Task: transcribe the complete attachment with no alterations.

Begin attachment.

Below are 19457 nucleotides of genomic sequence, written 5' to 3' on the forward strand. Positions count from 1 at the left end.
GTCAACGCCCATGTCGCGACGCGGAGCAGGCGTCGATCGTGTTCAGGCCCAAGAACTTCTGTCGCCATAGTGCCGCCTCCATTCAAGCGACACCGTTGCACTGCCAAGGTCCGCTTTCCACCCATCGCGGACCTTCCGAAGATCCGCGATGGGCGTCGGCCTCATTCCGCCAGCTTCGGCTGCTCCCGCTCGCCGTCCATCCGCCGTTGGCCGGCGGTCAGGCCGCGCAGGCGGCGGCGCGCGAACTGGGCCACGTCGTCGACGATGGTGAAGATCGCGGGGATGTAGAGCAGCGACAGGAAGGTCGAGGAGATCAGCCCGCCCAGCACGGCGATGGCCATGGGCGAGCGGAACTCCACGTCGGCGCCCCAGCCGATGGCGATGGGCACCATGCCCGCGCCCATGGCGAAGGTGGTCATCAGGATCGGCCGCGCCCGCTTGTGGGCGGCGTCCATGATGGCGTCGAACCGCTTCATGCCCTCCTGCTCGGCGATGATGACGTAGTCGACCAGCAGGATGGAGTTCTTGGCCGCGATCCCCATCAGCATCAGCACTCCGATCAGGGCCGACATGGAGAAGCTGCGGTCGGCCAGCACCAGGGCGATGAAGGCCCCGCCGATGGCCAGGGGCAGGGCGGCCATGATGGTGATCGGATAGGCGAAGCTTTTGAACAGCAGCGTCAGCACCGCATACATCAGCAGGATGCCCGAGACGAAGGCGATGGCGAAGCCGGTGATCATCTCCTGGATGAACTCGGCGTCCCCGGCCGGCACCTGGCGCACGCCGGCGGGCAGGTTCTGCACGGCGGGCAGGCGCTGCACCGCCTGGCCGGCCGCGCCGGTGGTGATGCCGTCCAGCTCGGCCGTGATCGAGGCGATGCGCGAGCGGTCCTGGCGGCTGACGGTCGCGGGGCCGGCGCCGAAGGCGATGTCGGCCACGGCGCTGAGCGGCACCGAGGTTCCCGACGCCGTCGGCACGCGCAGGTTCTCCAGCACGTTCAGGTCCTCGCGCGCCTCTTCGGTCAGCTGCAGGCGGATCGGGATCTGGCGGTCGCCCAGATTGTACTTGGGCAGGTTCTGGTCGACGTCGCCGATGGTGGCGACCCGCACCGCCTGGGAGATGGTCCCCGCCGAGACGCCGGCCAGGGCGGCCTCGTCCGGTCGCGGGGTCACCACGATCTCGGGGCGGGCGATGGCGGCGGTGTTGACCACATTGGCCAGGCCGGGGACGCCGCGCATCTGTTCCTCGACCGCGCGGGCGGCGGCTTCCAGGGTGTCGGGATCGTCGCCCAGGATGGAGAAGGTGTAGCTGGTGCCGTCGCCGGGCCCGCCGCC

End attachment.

Below are 19457 nucleotides of genomic sequence, written 5' to 3' on the forward strand. Positions count from 1 at the left end.
GTCAACGCCCATGTCGCGACGCGGAGCAGGCGTCGATCGTGTTCAGGCCCAAGAACTTCTGTCGCCATAGTGCCGCCTCCATTCAAGCGACACCGTTGCACTGCCAAGGTCCGCTTTCCACCCATCGCGGACCTTCCGAAGATCCGCGATGGGCGTCGGCCTCATTCCGCCAGCTTCGGCTGCTCCCGCTCGCCGTCCATCCGCCGTTGGCCGGCGGTCAGGCCGCGCAGGCGGCGGCGCGCGAACTGGGCCACGTCGTCGACGATGGTGAAGATCGCGGGGATGTAGAGCAGCGACAGGAAGGTCGAGGAGATCAGCCCGCCCAGCACGGCGATGGCCATGGGCGAGCGGAACTCCACGTCGGCGCCCCAGCCGATGGCGATGGGCACCATGCCCGCGCCCATGGCGAAGGTGGTCATCAGGATCGGCCGCGCCCGCTTGTGGGCGGCGTCCATGATGGCGTCGAACCGCTTCATGCCCTCCTGCTCGGCGATGATGACGTAGTCGACCAGCAGGATGGAGTTCTTGGCCGCGATCCCCATCAGCATCAGCACTCCGATCAGGGCCGACATGGAGAAGCTGCGGTCGGCCAGCACCAGGGCGATGAAGGCCCCGCCGATGGCCAGGGGCAGGGCGGCCATGATGGTGATCGGATAGGCGAAGCTTTTGAACAGCAGCGTCAGCACCGCATACATCAGCAGGATGCCCGAGACGAAGGCGATGGCGAAGCCGGTGATCATCTCCTGGATGAACTCGGCGTCCCCGGCCGGCACCTGGCGCACGCCGGCGGGCAGGTTCTGCACGGCGGGCAGGCGCTGCACCGCCTGGCCGGCCGCGCCGGTGGTGATGCCGTCCAGCTCGGCCGTGATCGAGGCGATGCGCGAGCGGTCCTGGCGGCTGACGGTCGCGGGGCCGGCGCCGAAGGCGATGTCGGCCACGGCGCTGAGCGGCACCGAGGTTCCCGACGCCGTCGGCACGCGCAGGTTCTCCAGCACGTTCAGGTCCTCGCGCGCCTCTTCGGTCAGCTGCAGGCGGATCGGGATCTGGCGGTCGCCCAGATTGTACTTGGGCAGGTTCTGGTCGACGTCGCCGATGGTGGCGACCCGCACCGCCTGGGAGATGGTCCCCGCCGAGACGCCGGCCAGGGCGGCCTCGTCCGGTCGCGGGGTCACCACGATCTCGGGGCGGGCGATGGCGGCGGTGTTGACCACATTGGCCAGGCCGGGGACGCCGCGCATCTGTTCCTCGACCGCGCGGGCGGCGGCTTCCAGGGTGTCGGGATCGTCGCCCAGGATGGAGAAGGTGTAGCTGGTGCCGTCGCCGGGCCCGCCGCC